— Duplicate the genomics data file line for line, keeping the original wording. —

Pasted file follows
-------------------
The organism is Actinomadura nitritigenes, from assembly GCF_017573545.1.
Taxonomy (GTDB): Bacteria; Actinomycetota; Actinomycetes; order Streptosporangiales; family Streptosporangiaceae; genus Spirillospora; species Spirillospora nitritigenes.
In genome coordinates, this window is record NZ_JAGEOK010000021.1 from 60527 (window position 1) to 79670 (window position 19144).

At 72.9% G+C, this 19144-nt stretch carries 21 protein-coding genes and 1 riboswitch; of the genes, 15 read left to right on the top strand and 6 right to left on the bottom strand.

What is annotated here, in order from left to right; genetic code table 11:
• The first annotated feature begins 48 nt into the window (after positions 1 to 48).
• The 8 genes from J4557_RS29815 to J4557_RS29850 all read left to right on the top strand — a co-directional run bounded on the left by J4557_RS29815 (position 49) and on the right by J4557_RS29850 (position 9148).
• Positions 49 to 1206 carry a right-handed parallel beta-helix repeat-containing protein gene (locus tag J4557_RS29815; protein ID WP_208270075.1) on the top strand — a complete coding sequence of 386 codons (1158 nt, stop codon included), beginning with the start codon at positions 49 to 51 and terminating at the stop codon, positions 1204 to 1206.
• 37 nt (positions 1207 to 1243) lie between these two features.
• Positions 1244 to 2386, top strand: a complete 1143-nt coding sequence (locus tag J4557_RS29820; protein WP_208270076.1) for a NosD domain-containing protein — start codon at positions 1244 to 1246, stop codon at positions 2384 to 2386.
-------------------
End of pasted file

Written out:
The organism is Actinomadura nitritigenes, from assembly GCF_017573545.1.
Taxonomy (GTDB): Bacteria; Actinomycetota; Actinomycetes; order Streptosporangiales; family Streptosporangiaceae; genus Spirillospora; species Spirillospora nitritigenes.
In genome coordinates, this window is record NZ_JAGEOK010000021.1 from 60527 (window position 1) to 79670 (window position 19144).

At 72.9% G+C, this 19144-nt stretch carries 21 protein-coding genes and 1 riboswitch; of the genes, 15 read left to right on the top strand and 6 right to left on the bottom strand.

What is annotated here, in order from left to right; genetic code table 11:
• The first annotated feature begins 48 nt into the window (after positions 1 to 48).
• The 8 genes from J4557_RS29815 to J4557_RS29850 all read left to right on the top strand — a co-directional run bounded on the left by J4557_RS29815 (position 49) and on the right by J4557_RS29850 (position 9148).
• Positions 49 to 1206 carry a right-handed parallel beta-helix repeat-containing protein gene (locus tag J4557_RS29815; protein ID WP_208270075.1) on the top strand — a complete coding sequence of 386 codons (1158 nt, stop codon included), beginning with the start codon at positions 49 to 51 and terminating at the stop codon, positions 1204 to 1206.
• 37 nt (positions 1207 to 1243) lie between these two features.
• Positions 1244 to 2386, top strand: a complete 1143-nt coding sequence (locus tag J4557_RS29820; protein WP_208270076.1) for a NosD domain-containing protein — start codon at positions 1244 to 1246, stop codon at positions 2384 to 2386.